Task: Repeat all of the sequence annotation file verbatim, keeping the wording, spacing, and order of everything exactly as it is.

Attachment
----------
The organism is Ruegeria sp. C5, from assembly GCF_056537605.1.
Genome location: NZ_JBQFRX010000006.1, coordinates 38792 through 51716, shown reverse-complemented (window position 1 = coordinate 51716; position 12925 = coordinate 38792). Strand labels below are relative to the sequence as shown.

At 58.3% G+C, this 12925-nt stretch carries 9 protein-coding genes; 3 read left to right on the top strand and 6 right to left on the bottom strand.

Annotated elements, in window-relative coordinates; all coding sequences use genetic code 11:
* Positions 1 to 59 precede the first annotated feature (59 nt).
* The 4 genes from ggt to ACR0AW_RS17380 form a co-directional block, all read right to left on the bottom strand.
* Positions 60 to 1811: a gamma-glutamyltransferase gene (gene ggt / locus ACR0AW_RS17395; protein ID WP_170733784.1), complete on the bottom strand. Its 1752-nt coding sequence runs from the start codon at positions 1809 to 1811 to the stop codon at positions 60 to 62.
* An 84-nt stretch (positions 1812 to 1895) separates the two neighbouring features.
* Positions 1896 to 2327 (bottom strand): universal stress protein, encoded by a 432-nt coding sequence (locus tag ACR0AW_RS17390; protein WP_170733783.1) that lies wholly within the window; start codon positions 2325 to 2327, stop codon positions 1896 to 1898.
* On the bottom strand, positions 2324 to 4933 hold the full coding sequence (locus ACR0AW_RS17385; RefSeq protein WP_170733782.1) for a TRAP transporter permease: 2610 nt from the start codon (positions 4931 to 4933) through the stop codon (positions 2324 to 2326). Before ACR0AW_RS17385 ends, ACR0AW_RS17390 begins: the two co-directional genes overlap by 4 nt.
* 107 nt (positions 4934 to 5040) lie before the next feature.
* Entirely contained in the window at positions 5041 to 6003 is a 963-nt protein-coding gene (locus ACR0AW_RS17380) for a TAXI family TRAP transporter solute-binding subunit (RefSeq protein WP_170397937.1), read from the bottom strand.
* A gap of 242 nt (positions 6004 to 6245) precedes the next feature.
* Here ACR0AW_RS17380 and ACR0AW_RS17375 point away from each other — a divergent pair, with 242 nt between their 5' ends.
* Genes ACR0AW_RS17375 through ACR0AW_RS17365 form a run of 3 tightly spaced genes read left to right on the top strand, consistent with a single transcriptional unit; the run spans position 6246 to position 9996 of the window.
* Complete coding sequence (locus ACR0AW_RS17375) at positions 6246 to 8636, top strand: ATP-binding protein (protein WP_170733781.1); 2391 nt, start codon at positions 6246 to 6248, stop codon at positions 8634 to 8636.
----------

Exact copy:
The organism is Ruegeria sp. C5, from assembly GCF_056537605.1.
Genome location: NZ_JBQFRX010000006.1, coordinates 38792 through 51716, shown reverse-complemented (window position 1 = coordinate 51716; position 12925 = coordinate 38792). Strand labels below are relative to the sequence as shown.

At 58.3% G+C, this 12925-nt stretch carries 9 protein-coding genes; 3 read left to right on the top strand and 6 right to left on the bottom strand.

Annotated elements, in window-relative coordinates; all coding sequences use genetic code 11:
* Positions 1 to 59 precede the first annotated feature (59 nt).
* The 4 genes from ggt to ACR0AW_RS17380 form a co-directional block, all read right to left on the bottom strand.
* Positions 60 to 1811: a gamma-glutamyltransferase gene (gene ggt / locus ACR0AW_RS17395; protein ID WP_170733784.1), complete on the bottom strand. Its 1752-nt coding sequence runs from the start codon at positions 1809 to 1811 to the stop codon at positions 60 to 62.
* An 84-nt stretch (positions 1812 to 1895) separates the two neighbouring features.
* Positions 1896 to 2327 (bottom strand): universal stress protein, encoded by a 432-nt coding sequence (locus tag ACR0AW_RS17390; protein WP_170733783.1) that lies wholly within the window; start codon positions 2325 to 2327, stop codon positions 1896 to 1898.
* On the bottom strand, positions 2324 to 4933 hold the full coding sequence (locus ACR0AW_RS17385; RefSeq protein WP_170733782.1) for a TRAP transporter permease: 2610 nt from the start codon (positions 4931 to 4933) through the stop codon (positions 2324 to 2326). Before ACR0AW_RS17385 ends, ACR0AW_RS17390 begins: the two co-directional genes overlap by 4 nt.
* 107 nt (positions 4934 to 5040) lie before the next feature.
* Entirely contained in the window at positions 5041 to 6003 is a 963-nt protein-coding gene (locus ACR0AW_RS17380) for a TAXI family TRAP transporter solute-binding subunit (RefSeq protein WP_170397937.1), read from the bottom strand.
* A gap of 242 nt (positions 6004 to 6245) precedes the next feature.
* Here ACR0AW_RS17380 and ACR0AW_RS17375 point away from each other — a divergent pair, with 242 nt between their 5' ends.
* Genes ACR0AW_RS17375 through ACR0AW_RS17365 form a run of 3 tightly spaced genes read left to right on the top strand, consistent with a single transcriptional unit; the run spans position 6246 to position 9996 of the window.
* Complete coding sequence (locus ACR0AW_RS17375) at positions 6246 to 8636, top strand: ATP-binding protein (protein WP_170733781.1); 2391 nt, start codon at positions 6246 to 6248, stop codon at positions 8634 to 8636.